"I have a great idea!"
Does this sound like you or someone on your team? Would you like it to? Creating a strong environment for idea generation is key to being able to find working solutions. You have your whiteboards and your post-its, but how do you approach the actual session?
What is an idea generation session?
It's a meeting where the best and brightest (or whoever you decide to invite) get together to come up with ideas on how to tackle a problem.
Instead of just asking people for solutions, it's a good idea to have a bunch of people actually come together (right now, over me 🎶) and figure things out. It's also known as an ideation session.
A great ideation session can yield some tremendous results, and you might come up with something truly brilliant!
Who Will Be There?
You'll have to consider who will be the participants, as well as who will lead the session.
For your audience, you'll want to invite those who not only are interested in the session, but those who can bring unique perspectives. You'll want lots of opinions, but everyone needs to be aligned on the goal.
For your facilitator, it's important to have someone who can strike the right balance between:
Guiding but not forcing the group in a particular direction
Leading but not taking over discussions
Allowing ideas to flow while keeping the group on track
Your facilitator should be like the cool teacher, not like the substitute who demands everyone does their work.
Once you've assembled your motley crew, the ideas will storm in!
An ideation session is a lot like a building — it requires a solid structure. A good idea is to use a 3 part structure. This helps the day run smoothly and you'll have a good idea of what the goal of each part of the session is.
Here's an example of a 3 part structure:
Part 1: Understanding the problem and ensuring everyone is aligned on the objective (30 minutes)
Part 2: Introduce different ways to ideate and start coming up with ideas (30 minutes)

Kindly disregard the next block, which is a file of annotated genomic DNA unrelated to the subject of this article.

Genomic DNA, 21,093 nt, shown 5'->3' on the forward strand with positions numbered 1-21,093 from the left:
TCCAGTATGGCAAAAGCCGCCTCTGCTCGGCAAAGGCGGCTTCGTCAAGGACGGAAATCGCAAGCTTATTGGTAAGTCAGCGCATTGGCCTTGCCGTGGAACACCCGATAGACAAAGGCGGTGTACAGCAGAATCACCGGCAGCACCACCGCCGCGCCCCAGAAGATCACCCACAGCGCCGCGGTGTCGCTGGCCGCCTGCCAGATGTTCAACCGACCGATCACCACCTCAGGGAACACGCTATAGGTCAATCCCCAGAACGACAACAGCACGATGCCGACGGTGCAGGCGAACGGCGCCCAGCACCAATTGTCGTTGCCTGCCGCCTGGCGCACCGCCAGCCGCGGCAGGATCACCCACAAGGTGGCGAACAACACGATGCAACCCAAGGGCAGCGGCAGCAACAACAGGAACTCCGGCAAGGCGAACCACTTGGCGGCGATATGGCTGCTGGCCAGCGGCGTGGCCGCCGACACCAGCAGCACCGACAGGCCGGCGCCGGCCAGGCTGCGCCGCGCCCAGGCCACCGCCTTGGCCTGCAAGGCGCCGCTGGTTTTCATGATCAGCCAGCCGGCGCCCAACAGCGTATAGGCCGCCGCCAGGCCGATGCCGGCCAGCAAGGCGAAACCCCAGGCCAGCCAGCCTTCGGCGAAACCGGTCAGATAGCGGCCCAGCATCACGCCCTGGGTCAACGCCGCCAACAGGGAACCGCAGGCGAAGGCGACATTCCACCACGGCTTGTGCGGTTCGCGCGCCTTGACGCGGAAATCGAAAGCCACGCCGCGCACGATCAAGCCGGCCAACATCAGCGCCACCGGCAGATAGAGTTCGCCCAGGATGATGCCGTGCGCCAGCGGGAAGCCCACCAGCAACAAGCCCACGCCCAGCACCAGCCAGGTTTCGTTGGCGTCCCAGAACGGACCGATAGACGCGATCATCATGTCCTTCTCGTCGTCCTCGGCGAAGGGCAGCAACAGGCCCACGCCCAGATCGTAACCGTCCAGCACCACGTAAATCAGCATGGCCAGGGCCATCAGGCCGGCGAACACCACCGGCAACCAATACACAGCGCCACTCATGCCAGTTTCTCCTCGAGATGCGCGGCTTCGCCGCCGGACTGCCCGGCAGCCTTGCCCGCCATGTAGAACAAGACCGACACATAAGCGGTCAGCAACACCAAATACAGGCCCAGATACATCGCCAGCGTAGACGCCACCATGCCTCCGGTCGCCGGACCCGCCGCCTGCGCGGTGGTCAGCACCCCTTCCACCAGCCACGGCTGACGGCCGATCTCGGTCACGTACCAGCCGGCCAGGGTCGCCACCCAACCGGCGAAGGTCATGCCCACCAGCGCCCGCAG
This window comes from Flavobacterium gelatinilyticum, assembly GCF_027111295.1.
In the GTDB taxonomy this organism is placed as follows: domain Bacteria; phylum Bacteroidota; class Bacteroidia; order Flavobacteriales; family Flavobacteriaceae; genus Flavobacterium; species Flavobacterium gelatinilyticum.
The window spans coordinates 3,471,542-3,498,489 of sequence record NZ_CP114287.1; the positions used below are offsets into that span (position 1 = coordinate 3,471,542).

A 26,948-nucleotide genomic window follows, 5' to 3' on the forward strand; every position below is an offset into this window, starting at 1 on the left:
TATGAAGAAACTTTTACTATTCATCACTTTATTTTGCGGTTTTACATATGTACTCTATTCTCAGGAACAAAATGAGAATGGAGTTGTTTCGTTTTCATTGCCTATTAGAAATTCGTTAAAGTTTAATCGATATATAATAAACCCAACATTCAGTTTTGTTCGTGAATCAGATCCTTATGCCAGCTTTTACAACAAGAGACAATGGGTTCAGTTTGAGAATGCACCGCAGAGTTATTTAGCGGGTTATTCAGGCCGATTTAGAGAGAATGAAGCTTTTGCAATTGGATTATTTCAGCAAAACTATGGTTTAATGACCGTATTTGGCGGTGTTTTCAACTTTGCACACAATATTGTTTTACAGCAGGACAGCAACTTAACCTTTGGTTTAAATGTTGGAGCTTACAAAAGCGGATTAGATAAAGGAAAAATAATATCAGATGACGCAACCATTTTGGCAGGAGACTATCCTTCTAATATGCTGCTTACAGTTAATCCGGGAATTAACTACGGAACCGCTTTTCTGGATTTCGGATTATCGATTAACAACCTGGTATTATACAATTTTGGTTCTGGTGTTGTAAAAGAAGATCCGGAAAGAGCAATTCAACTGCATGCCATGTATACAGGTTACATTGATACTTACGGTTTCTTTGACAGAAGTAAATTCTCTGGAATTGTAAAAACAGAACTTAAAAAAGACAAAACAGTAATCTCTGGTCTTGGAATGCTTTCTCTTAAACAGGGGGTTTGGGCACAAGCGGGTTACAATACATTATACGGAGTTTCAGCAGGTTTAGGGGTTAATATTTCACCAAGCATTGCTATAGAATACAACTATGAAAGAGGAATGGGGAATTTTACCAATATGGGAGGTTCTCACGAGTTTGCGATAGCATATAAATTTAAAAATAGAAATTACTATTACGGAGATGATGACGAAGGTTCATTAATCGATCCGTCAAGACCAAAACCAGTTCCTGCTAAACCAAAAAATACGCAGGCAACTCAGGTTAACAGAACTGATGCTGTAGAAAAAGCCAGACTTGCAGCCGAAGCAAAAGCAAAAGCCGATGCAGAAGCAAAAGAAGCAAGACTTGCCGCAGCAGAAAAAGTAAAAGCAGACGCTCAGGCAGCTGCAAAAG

Part 3: Refine those ideas and come up with practical solutions (1 hour)
You can change the length of each part depending on how long your session is, but you'll want to spend roughly the same amount of time on each part. You can break up your day however you want, but it should have a clear beginning, middle, and end.
Which of the following would NOT make a good 3 part structure?
How to Ideate
There are oodles of ways to ideate, and they all have their advantages/disadvantages. One of the best ways is called the design thinking methodology:
Empathize — Who are you trying to help and what are their needs?
Define — What is the core issue you are trying to address?
Ideate — Generate as many ideas as you can and organize them into categories.
Prototype — Come up with potential solutions from your best ideas.
Test — Try your solutions out!
There are more ideation methods out there than you can shake a stick at. Here are some ideas to get you started!
Wrapping It Up
You can also finish your session with an activity to make people accountable. A simple example of this is with a commitment card, where participants write down how they'll commit to making the solutions a reality.
So your session was fruitful and there were many juicy ideas that came about. What next?
You want to ensure that people actually implement the ideas and use the momentum generated during your session.
Be sure to follow up with your participants after a few weeks or months and see if they were able to implement any of the ideas generated during the session.
Now you're ready to plan your own idea generation session! Just keep the following in mind, and who knows? You might come up with the best thing since sliced bread or those little pieces of plastic on the ends of shoelaces: